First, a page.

Increasing thickness of interior wall

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  #1  
Old 01-21-18, 10:54 AM
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Increasing thickness of interior wall

Hi there, this is my first time posting, please be kind! I'm sure I have found myself in the same position as many of you, starting a project and finding WTH to be the most common words out of my mouth.

We are in the middle of a basic refinish of our living room/dining room. The 3 of the walls (all are either exterior or used to be exterior prior to additions) are framed with 2x4s. The interior wall, is also with 2x4s except they have been turned so the wall stud is only 1.5" thick. While the walls are open we would like to move a door back to its original place (as visible now that the walls are opened up) to improve the flow and space efficiency of the room. Moving this door requires either a custom door jamb ($$$) or fixing the framing.

My question is what do we do in order to increase the overall thickness of the walls? Is it acceptable to essentially mirror what they have done? Stack/sister another 2x4 and a strip of 1/2" plywood on top of what is there to bring the thickness to 3 1/2 (so a pre hung door can be installed). This involves adding to the header and bottom plate as well. I don't know if this is detrimental to the structural integrity of the wall.

Any suggestions are beyond appreciated. I'd really like to move the door (and have the semblance of proper walls)

Thanks again!

Megan
 

Last edited by Shadeladie; 01-21-18 at 11:14 AM.
  #2  
Old 01-21-18, 11:03 AM
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Welcome to the forums.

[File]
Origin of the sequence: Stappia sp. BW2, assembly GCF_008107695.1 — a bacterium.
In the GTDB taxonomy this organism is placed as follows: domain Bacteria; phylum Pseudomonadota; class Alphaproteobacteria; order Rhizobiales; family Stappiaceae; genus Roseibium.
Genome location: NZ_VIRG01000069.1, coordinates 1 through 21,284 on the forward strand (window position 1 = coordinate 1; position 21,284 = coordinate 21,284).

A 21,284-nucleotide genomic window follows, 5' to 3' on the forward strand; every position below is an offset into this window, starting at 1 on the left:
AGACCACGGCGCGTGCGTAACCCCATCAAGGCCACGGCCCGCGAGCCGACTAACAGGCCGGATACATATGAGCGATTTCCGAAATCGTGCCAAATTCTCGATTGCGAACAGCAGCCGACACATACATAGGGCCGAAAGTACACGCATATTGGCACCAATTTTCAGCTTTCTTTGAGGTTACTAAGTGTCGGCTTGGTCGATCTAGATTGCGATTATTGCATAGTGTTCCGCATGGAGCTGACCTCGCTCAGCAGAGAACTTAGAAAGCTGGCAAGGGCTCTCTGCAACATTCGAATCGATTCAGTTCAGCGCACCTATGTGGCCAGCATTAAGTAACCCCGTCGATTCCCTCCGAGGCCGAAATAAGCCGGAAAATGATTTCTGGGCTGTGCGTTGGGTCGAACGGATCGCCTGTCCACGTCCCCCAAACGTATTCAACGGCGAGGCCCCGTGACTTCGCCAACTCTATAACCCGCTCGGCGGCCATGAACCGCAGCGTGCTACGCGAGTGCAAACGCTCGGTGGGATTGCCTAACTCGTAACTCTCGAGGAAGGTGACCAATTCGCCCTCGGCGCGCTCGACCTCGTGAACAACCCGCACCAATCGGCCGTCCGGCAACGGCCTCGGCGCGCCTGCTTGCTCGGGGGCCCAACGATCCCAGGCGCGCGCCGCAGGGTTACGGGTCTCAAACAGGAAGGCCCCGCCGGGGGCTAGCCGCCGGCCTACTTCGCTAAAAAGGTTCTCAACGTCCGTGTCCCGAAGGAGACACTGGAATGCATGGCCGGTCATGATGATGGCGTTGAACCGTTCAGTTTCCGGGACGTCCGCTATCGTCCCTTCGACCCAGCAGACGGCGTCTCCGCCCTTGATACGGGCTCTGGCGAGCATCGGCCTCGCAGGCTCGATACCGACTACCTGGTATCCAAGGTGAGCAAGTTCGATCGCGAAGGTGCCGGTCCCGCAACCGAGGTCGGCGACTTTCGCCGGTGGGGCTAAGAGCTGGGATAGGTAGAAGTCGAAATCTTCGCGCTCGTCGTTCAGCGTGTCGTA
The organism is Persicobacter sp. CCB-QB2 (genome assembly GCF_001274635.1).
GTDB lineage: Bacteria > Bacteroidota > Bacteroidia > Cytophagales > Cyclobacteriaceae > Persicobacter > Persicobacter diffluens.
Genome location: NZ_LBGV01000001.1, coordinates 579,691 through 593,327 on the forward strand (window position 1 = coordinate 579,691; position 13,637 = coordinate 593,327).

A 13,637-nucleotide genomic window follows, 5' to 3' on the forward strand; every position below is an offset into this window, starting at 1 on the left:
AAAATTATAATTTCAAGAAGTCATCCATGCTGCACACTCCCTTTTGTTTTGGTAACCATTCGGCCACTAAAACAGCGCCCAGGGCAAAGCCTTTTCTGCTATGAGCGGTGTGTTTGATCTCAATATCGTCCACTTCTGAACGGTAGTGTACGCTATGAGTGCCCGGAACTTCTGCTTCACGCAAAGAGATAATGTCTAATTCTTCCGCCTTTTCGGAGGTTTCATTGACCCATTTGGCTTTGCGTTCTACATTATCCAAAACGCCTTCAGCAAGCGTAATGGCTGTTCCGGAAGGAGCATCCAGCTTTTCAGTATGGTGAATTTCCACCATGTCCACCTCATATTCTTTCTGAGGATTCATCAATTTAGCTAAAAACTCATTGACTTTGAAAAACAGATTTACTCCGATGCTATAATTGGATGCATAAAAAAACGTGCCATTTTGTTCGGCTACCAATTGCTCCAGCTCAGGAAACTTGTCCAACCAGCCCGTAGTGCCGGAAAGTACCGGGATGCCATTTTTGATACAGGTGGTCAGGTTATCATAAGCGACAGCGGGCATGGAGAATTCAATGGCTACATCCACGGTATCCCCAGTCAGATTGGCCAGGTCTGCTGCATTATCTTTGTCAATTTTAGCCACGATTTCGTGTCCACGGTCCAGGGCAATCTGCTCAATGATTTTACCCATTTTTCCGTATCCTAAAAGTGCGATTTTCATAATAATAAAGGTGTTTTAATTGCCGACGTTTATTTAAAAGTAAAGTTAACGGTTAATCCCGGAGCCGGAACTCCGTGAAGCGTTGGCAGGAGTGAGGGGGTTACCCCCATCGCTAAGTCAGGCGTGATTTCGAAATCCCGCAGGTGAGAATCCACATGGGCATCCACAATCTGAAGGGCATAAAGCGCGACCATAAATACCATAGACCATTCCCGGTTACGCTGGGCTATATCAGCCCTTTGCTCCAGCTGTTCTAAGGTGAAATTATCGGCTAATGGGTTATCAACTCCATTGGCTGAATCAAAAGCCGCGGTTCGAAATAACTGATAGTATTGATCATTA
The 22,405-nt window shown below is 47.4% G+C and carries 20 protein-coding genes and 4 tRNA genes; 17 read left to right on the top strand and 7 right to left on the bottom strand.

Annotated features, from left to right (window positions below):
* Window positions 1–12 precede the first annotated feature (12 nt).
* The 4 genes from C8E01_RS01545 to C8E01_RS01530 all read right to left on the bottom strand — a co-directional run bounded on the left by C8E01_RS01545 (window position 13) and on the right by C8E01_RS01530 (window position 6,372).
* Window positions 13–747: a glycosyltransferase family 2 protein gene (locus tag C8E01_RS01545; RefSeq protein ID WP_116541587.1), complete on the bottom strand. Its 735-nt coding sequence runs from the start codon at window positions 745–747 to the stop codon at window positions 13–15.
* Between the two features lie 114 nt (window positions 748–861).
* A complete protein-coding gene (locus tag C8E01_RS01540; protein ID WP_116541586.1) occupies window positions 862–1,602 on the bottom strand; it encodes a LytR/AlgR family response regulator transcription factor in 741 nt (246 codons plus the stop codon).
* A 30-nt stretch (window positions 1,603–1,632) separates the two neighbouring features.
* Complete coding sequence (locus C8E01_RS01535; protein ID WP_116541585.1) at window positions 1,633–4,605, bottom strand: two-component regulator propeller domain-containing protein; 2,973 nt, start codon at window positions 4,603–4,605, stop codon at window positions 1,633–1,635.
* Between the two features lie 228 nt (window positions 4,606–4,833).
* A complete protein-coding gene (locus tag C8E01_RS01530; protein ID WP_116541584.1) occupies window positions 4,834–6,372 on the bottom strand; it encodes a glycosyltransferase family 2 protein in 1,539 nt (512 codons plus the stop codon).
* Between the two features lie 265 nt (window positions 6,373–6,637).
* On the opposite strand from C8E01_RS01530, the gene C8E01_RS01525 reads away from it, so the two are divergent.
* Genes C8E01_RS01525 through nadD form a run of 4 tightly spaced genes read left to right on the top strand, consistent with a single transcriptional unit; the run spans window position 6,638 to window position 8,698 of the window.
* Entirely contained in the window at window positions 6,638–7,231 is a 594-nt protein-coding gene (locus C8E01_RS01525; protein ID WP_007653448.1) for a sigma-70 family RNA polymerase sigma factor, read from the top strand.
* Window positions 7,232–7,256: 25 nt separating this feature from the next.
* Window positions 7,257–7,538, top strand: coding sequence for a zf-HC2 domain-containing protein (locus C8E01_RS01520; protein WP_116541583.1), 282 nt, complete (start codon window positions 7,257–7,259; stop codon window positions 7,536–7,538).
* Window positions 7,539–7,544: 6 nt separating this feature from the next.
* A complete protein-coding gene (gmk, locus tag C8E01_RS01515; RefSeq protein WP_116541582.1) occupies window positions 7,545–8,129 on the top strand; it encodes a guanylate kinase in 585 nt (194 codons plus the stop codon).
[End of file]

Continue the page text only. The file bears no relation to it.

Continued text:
A picture or two would be real helpful.... How-to-insert-pictures
It may be easiest to remove that wall and rebuild it correctly.
 
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Old 01-21-18, 11:11 AM
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Pics as requested. The problem with taking the whole wall down is that it will spur the drywalling of the bedroom on the other side of the wall. Something I just don't have the patience or finances for at the moment.
 
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Old 01-21-18, 11:20 AM
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I have seen walls like this quite a few times in older houses. Just think of the square inches they saved.

Adding to the existing framing is fairly straight forward. You should be able to screw/nail whatever you need to get the wall thickness to what you need for your door frame. Note: laying another 2x4 flat to the existing one might only get you 3" depending on the thickness of the existing framing.
 
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Old 01-21-18, 11:26 AM
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Thanks Tolyn. My plan was to add another 2x4 and 1/2 plywood, which should bring me pretty close to the 3.1/2 inches needed for the new door. I think it would also make my electrician happy that he can upgrade the boxes. I suppose I was just nervous about it effecting the structural integrity of everything, but by the same token - it's stood this long!

This entire house has been "why did they do that?!" between the framing, the flooring, the 3 ceilings and my most favourite - the weird pulp board that covered EVERY surface!
 
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Old 01-21-18, 11:29 AM
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Well if you are putting a door in this wall, stock prehung doors are 4 9/16". So just do the math. We can't tell you how thick the framing needs to be to equal 4 9/16. You didnt tell us how thick the wall is including your plaster or drywall. If you finish the open side with 1/2" drywall, you would take 4 1/16" minus your existing framing and wall board or plaster or what have you on the other side of the wall. You would rip lumber that size on a table saw and screw/nail it to your existing. That would be the simplest.
 
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Old 01-21-18, 11:32 AM
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Totally posted a reply without doing the math in my head... if anyone read what was originally here, just ignore it. I think I've got it

Thanks folks!
 

Last edited by megatron84; 01-21-18 at 11:34 AM. Reason: brain fart.
 

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